HARPSWELL — Voters at last Saturday’s annual Town Meeting elected Alison Hawkes to the Board of Selectmen, and Jane Meisenbach and Kay Ogrodnik to the board of School Administrative District 75.
But School Board write-in candidate Sheryl Johnson requested a recount, which will take place Sunday, March 20 at 10:30 a.m., at the Town Office on Mountain Road. Johnson received 286 votes, finishing third behind Ogrodnik with 306 votes and Meisenbach with 484.
Voters also approved spending up to $220,000 to secure public access to Cedar Beach and $10,000 to pursue a solution to the border dispute with Brunswick.
In addition, they gave the Board of Selectmen authority to sign multi-year leases at Mitchell Field and approved the 2011 town budget.
At 11 a.m., moderator John Lloyd skipped ahead in the warrant to Article 75, which proposed spending up to $950,000 to acquire a public access easement to Cedar Beach. Selectmen had decide to vote on this article early in the day to discourage voters from leaving the meeting before the it was discussed.
Sally Daggett, the town’s attorney, explained the history of the town’s interactions with Charles and Sally Abrahamson, who own the beach and parts of the access road. She said it would be an “uphill battle” and advised against pursuing a public easement by prescription, which would try to prove Cedar Beach and parts of the road are public due to a history of long-term use.
She also explained the discrepancies between the Abrahamsons’ appraisal of their property ($2.7 million) and the town’s ($1.65 million). Daggett said the Abrahamsons consider their property completely private, while the town assessor considers it semi-private with some public use.
The town based its assessment on the selling price of neighboring properties on Bailey Island, while the Abrahamsons based theirs on properties in Southport and St. George.
The huge discrepancies in appraisals led voters to question how much should be spent, if anything, on public access to Cedar Beach.
Many speakers were disappointed that the Abrahamsons were seeking to charge the town for access at all, while others said beach access is priceless. The Abrahamsons have requested $950,000 – the amount they say their property value would be reduced by if they gave up a public access easement to the beach. The town’s assessor estimated that number at $220,000.
Robert Jackson said he approved spending the full price, citing lost opportunities to protect beach access in the past.
But Alison Hawkes captured the mood of many voters with her comment that it was “not responsible to spend more than our appraisal says.” Indeed, a couple of residents suggested paying only $1 for the property.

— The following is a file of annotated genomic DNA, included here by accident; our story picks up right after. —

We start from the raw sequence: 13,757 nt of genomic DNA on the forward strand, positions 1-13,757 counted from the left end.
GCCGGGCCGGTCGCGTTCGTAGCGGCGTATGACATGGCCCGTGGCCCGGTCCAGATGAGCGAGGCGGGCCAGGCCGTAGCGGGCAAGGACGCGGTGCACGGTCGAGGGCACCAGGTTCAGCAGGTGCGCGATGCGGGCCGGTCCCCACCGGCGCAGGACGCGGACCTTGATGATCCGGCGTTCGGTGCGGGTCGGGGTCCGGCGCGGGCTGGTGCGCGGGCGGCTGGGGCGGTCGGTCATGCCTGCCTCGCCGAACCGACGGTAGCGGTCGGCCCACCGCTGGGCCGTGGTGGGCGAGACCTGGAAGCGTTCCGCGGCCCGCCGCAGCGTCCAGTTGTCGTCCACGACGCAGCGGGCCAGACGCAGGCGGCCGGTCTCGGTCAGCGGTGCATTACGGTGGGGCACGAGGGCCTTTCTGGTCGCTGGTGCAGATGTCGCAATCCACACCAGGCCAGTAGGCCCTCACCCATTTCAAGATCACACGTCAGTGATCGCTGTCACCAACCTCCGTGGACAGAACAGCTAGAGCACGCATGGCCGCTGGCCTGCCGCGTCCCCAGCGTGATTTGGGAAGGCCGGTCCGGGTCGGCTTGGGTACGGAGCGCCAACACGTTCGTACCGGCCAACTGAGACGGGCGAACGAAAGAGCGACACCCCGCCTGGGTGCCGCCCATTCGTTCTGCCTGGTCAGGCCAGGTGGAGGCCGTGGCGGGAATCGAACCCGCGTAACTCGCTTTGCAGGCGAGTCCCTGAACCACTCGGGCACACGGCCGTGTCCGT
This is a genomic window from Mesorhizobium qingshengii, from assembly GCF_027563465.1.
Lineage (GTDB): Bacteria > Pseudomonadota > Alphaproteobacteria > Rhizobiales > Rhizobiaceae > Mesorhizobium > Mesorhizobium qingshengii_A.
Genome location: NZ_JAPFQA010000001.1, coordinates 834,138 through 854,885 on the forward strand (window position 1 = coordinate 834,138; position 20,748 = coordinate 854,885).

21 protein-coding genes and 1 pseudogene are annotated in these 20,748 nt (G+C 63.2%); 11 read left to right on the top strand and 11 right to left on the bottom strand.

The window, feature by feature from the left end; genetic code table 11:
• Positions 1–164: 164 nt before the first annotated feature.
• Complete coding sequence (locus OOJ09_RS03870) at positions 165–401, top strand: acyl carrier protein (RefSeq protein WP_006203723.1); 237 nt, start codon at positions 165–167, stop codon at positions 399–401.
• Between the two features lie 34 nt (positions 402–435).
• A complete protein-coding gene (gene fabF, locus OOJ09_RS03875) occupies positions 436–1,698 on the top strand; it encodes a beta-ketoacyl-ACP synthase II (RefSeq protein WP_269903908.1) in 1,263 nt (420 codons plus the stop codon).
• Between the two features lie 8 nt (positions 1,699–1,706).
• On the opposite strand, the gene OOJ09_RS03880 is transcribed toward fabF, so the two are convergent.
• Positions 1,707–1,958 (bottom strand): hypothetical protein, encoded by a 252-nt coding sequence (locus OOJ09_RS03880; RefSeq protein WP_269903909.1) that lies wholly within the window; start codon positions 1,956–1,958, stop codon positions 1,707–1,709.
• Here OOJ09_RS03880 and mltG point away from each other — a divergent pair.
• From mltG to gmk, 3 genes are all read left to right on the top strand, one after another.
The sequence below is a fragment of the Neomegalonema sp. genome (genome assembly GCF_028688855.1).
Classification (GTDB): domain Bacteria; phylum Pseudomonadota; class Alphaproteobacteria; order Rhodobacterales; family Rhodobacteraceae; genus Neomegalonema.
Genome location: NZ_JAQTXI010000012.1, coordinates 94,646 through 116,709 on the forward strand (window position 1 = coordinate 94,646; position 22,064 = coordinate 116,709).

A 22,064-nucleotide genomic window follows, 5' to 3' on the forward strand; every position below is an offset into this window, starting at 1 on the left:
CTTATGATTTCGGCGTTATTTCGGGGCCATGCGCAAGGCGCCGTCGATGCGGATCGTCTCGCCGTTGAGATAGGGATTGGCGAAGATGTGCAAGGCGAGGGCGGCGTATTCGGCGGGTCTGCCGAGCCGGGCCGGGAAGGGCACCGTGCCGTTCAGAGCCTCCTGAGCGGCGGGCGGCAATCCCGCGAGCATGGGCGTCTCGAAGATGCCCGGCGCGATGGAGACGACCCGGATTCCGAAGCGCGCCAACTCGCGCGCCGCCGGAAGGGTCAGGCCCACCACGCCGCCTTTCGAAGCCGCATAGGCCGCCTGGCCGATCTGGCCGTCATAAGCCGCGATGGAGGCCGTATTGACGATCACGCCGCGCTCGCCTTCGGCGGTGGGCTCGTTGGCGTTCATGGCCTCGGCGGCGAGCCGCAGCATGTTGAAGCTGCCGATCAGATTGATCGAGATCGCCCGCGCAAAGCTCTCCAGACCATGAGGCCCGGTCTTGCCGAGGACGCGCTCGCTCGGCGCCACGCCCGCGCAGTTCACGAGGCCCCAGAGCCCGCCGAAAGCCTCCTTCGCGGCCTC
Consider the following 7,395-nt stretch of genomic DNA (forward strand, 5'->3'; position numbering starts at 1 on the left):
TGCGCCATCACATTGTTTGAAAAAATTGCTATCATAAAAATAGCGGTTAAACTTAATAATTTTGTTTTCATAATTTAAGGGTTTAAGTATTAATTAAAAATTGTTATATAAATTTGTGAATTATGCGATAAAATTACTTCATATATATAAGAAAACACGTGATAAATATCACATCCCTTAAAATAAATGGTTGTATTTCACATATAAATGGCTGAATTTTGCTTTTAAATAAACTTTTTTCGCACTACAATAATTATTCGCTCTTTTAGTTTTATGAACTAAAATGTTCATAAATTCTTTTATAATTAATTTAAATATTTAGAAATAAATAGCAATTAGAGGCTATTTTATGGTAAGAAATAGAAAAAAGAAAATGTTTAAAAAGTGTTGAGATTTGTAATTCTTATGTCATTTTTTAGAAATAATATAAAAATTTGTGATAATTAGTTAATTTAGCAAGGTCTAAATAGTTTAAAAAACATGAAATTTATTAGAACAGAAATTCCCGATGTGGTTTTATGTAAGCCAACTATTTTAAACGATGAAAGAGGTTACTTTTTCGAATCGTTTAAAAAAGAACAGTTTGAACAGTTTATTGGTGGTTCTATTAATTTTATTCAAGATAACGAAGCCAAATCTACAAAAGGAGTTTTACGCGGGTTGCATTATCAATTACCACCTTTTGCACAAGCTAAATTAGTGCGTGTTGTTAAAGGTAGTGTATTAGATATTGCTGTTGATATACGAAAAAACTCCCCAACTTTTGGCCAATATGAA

Voters ultimately reduced the amount they would be willing to spend to the town’s assessed amount of $220,000.
Article 14, which would authorize the Board of Selectmen to sign multi-year property leases with businesses at Mitchell Field, also gave voters pause. Previously, a majority Town Meeting vote was required for such leases.
Resident Gordon Weil was one of many speakers who expressed concern about the amendment. He called the move “a step away from Town Meeting towards town council,” and said he was concerned the town would be giving up too much authority to selectmen.
But Liz Davis expressed concern that if selectmen do not have the ability to negotiate a lease, fewer businesses will want to come to Mitchell Field – a position shared by selectmen, who spoke in favor of the amendment.
It was too close to call after a show of orange cards, but voters approved the amendment by a margin of 122-90 after standing to be counted.
By the time Article 60 came up for vote, many voters had left the auditorium. But among the residents who stayed, several rose to speak about whether the town should allocate $10,000 in legal fees to the boundary dispute with Brunswick.
A bill sponsored by state Rep. Kim Olsen, R-Phippsburg, is before the Joint Standing Committee on State and Local Government, and teams from the two towns met last week to try to negotiate a compromise.
While many voters spoke in favor of the effort, including members of the Carrying Place Assembly, who have been spearheading the project, there were concerns raised.
Hannah Trowbridge was one of a handful of residents who was perturbed that members of Harpswell’s team had asked Brunswick for 10 shellfish licenses. Henderson immediately said that licenses were not a fundamental part of the issue, and the town is willing to drop the request.
Len Freeman wondered what would happen if the town needed to spend more than $10,000 on legal costs. Henderson replied that while selectmen could authorize another thousand dollars or so, the town could vote on an additional $10,000 or more.
But most voters continued to support the effort, and approved the article by a large majority.
Voters approved every referendum article on the secret ballot, including giving $115,000 to the Curtis Memorial Library in Brunswick. The vote on that article was the closest, 572-331.
Hawkes beat opponent Rick Daniels 463-418 in the Board of Selectmen election.
Emily Guerin can be reached at 781-3661 ext. 123 or email@example.com
This report was updated on Wednesday, March 16, 2011.